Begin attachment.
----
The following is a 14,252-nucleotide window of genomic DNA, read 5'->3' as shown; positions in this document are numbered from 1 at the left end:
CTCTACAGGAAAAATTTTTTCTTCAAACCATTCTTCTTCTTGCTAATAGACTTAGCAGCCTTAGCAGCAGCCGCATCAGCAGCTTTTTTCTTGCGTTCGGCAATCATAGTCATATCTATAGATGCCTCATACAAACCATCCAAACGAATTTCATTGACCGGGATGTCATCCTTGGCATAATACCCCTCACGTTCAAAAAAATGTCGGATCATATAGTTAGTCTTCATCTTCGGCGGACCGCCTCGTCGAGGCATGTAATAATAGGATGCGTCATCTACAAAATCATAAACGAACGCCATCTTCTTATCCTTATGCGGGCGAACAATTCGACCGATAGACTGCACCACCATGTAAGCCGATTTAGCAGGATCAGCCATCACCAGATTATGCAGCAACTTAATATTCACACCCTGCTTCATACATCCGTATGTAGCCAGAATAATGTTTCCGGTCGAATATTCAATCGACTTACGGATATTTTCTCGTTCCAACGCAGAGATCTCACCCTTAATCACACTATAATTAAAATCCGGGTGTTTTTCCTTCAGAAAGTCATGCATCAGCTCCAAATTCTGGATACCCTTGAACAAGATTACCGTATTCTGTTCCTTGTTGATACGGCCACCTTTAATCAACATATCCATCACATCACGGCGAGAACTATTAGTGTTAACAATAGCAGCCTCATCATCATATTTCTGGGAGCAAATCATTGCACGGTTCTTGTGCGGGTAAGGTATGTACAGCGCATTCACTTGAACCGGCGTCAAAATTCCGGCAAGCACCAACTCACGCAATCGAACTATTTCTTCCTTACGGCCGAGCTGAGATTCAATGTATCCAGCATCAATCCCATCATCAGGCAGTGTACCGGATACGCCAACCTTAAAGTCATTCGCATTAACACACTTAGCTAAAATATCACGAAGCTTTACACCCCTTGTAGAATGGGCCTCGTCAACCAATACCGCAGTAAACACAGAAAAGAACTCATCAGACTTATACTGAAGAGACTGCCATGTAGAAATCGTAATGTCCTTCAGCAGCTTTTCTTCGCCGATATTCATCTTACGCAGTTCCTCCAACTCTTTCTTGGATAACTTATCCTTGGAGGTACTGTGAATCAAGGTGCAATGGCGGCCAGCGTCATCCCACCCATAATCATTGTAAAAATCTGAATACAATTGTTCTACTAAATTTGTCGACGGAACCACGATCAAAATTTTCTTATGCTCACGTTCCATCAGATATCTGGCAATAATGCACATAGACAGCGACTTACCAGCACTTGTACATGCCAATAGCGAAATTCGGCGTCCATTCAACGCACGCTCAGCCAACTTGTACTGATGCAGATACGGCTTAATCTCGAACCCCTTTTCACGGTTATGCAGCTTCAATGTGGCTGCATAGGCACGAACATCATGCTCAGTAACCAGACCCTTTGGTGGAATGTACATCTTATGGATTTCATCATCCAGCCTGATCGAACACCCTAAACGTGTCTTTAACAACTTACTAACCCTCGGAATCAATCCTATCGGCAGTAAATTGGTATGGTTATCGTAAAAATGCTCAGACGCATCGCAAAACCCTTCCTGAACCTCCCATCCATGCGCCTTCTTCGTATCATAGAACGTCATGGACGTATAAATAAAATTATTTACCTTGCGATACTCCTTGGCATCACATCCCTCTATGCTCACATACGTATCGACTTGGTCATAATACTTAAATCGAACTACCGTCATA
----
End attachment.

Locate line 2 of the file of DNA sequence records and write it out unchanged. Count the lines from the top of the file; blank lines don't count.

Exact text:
CTCTACAGGAAAAATTTTTTCTTCAAACCATTCTTCTTCTTGCTAATAGACTTAGCAGCCTTAGCAGCAGCCGCATCAGCAGCTTTTTTCTTGCGTTCGGCAATCATAGTCATATCTATAGATGCCTCATACAAACCATCCAAACGAATTTCATTGACCGGGATGTCATCCTTGGCATAATACCCCTCACGTTCAAAAAAATGTCGGATCATATAGTTAGTCTTCATCTTCGGCGGACCGCCTCGTCGAGGCATGTAATAATAGGATGCGTCATCTACAAAATCATAAACGAACGCCATCTTCTTATCCTTATGCGGGCGAACAATTCGACCGATAGACTGCACCACCATGTAAGCCGATTTAGCAGGATCAGCCATCACCAGATTATGCAGCAACTTAATATTCACACCCTGCTTCATACATCCGTATGTAGCCAGAATAATGTTTCCGGTCGAATATTCAATCGACTTACGGATATTTTCTCGTTCCAACGCAGAGATCTCACCCTTAATCACACTATAATTAAAATCCGGGTGTTTTTCCTTCAGAAAGTCATGCATCAGCTCCAAATTCTGGATACCCTTGAACAAGATTACCGTATTCTGTTCCTTGTTGATACGGCCACCTTTAATCAACATATCCATCACATCACGGCGAGAACTATTAGTGTTAACAATAGCAGCCTCATCATCATATTTCTGGGAGCAAATCATTGCACGGTTCTTGTGCGGGTAAGGTATGTACAGCGCATTCACTTGAACCGGCGTCAAAATTCCGGCAAGCACCAACTCACGCAATCGAACTATTTCTTCCTTACGGCCGAGCTGAGATTCAATGTATCCAGCATCAATCCCATCATCAGGCAGTGTACCGGATACGCCAACCTTAAAGTCATTCGCATTAACACACTTAGCTAAAATATCACGAAGCTTTACACCCCTTGTAGAATGGGCCTCGTCAACCAATACCGCAGTAAACACAGAAAAGAACTCATCAGACTTATACTGAAGAGACTGCCATGTAGAAATCGTAATGTCCTTCAGCAGCTTTTCTTCGCCGATATTCATCTTACGCAGTTCCTCCAACTCTTTCTTGGATAACTTATCCTTGGAGGTACTGTGAATCAAGGTGCAATGGCGGCCAGCGTCATCCCACCCATAATCATTGTAAAAATCTGAATACAATTGTTCTACTAAATTTGTCGACGGAACCACGATCAAAATTTTCTTATGCTCACGTTCCATCAGATATCTGGCAATAATGCACATAGACAGCGACTTACCAGCACTTGTACATGCCAATAGCGAAATTCGGCGTCCATTCAACGCACGCTCAGCCAACTTGTACTGATGCAGATACGGCTTAATCTCGAACCCCTTTTCACGGTTATGCAGCTTCAATGTGGCTGCATAGGCACGAACATCATGCTCAGTAACCAGACCCTTTGGTGGAATGTACATCTTATGGATTTCATCATCCAGCCTGATCGAACACCCTAAACGTGTCTTTAACAACTTACTAACCCTCGGAATCAATCCTATCGGCAGTAAATTGGTATGGTTATCGTAAAAATGCTCAGACGCATCGCAAAACCCTTCCTGAACCTCCCATCCATGCGCCTTCTTCGTATCATAGAACGTCATGGACGTATAAATAAAATTATTTACCTTGCGATACTCCTTGGCATCACATCCCTCTATGCTCACATACGTATCGACTTGGTCATAATACTTAAATCGAACTACCGTCATA